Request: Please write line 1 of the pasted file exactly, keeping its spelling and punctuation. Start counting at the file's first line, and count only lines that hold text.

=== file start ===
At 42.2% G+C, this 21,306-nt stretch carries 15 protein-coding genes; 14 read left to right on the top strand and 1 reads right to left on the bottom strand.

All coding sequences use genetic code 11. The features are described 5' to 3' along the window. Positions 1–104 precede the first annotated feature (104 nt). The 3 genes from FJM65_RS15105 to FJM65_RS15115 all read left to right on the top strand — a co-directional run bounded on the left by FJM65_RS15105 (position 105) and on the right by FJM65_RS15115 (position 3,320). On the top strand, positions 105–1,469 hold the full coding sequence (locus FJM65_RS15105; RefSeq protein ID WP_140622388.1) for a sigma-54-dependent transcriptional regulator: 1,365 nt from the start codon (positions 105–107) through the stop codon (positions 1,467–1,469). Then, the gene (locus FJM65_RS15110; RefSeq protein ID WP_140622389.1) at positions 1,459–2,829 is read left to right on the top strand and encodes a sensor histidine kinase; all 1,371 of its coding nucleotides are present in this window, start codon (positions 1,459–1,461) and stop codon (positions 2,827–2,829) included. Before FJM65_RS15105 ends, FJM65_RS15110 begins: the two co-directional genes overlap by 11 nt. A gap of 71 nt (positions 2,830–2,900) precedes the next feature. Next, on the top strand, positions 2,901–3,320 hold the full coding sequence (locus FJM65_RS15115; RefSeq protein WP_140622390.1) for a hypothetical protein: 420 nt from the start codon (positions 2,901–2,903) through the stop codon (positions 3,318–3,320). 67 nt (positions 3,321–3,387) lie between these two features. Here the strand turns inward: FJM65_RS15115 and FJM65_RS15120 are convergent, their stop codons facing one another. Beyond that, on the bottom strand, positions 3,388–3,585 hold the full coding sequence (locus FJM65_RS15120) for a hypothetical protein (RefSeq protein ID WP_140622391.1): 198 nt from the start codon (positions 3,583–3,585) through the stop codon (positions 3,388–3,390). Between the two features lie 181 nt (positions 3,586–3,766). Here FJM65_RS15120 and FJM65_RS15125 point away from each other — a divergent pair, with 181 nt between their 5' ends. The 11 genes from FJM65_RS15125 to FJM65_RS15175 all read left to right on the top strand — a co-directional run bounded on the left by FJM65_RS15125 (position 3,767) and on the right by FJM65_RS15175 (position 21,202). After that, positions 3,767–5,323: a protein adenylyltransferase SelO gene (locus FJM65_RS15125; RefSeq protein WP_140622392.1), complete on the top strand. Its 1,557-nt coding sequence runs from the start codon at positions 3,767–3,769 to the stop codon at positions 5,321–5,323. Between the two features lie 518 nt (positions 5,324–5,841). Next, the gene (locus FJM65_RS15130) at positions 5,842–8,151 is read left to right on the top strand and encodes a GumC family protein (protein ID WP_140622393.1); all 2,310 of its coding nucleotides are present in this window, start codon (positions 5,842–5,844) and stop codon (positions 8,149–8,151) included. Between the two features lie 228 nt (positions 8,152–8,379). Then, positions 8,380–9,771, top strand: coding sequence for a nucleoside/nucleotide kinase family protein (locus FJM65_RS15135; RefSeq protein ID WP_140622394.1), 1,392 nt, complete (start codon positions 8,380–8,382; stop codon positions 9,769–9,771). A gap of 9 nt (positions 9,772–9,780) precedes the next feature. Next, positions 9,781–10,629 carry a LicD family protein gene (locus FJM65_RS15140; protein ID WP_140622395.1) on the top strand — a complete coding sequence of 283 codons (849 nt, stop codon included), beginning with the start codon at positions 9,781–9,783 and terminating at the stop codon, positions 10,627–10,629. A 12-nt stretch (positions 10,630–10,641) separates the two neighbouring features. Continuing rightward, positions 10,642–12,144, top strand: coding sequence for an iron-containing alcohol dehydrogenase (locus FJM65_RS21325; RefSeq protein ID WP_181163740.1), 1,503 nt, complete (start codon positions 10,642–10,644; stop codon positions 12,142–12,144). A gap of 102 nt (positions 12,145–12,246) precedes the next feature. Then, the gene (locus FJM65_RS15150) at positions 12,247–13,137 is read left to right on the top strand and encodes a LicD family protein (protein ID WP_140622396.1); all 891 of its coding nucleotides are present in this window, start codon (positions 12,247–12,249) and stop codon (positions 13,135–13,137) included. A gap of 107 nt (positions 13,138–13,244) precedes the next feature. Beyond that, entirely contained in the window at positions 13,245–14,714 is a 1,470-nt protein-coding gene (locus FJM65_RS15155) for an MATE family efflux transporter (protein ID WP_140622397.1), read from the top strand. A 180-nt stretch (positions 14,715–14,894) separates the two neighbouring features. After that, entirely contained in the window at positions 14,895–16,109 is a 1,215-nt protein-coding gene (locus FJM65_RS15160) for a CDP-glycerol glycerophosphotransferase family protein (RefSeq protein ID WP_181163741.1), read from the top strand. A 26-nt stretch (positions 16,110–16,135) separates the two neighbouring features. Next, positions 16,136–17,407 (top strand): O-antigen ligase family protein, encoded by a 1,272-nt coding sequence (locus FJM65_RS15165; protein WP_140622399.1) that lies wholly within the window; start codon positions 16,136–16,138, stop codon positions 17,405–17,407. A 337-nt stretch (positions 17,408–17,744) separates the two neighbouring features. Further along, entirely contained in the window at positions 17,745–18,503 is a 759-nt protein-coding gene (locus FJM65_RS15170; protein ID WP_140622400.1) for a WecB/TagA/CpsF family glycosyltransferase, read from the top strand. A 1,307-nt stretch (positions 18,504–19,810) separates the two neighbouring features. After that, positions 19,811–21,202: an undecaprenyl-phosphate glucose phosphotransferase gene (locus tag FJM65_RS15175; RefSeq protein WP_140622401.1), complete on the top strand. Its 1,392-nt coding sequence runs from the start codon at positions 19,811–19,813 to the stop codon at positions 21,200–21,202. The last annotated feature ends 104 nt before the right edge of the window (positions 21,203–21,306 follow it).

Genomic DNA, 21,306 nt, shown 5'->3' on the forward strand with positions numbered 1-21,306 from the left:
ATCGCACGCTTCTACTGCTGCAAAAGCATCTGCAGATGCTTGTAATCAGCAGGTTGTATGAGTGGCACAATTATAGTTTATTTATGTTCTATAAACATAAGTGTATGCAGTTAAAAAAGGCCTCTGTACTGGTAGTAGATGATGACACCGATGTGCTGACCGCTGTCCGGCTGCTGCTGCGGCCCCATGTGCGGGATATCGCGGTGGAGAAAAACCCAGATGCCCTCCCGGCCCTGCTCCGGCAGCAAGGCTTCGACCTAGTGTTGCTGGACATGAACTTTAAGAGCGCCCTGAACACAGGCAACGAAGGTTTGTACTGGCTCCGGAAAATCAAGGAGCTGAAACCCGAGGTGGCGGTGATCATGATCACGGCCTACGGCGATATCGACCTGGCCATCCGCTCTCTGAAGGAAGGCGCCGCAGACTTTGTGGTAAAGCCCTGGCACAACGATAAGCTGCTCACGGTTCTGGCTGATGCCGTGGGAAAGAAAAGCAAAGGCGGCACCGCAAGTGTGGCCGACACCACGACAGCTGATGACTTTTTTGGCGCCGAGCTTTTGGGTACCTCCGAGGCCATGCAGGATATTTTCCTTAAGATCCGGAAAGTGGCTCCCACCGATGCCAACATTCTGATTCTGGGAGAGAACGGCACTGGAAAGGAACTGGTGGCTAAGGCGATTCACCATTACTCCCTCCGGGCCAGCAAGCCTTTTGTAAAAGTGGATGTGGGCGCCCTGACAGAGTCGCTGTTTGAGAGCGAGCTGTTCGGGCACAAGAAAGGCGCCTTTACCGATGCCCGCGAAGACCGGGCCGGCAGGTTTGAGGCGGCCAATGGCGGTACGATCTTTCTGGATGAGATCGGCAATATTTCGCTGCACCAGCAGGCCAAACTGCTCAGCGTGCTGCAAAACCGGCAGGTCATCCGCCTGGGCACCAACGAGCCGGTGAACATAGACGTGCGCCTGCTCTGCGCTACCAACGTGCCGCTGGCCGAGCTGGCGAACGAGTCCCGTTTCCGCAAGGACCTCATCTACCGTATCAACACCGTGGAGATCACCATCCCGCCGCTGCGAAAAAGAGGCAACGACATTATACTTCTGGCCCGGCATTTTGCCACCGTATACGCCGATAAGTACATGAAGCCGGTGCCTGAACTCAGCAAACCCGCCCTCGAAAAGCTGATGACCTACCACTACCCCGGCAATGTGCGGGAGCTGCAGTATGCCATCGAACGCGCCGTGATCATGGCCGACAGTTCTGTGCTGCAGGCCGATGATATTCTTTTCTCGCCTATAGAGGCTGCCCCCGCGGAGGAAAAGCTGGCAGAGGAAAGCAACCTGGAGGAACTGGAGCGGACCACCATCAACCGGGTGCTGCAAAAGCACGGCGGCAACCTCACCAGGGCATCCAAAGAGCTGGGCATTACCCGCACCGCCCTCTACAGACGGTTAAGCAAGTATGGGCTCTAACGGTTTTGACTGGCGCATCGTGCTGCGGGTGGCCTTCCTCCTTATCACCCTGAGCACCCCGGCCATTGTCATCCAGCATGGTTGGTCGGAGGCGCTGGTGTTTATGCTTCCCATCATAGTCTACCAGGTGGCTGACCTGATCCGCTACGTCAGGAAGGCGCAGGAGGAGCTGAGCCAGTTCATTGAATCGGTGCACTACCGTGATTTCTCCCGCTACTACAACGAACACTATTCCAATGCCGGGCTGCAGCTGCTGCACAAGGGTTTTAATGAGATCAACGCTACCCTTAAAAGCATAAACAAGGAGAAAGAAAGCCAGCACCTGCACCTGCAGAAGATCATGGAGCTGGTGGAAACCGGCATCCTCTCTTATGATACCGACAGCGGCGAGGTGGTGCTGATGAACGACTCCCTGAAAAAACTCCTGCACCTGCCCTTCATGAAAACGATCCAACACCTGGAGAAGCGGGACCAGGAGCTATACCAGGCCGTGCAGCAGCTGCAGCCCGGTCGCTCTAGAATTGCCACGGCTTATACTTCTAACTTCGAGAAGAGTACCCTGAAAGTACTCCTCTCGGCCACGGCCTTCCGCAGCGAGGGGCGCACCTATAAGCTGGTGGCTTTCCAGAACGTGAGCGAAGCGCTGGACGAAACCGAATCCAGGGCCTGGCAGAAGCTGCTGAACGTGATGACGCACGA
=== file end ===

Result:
At 42.2% G+C, this 21,306-nt stretch carries 15 protein-coding genes; 14 read left to right on the top strand and 1 reads right to left on the bottom strand.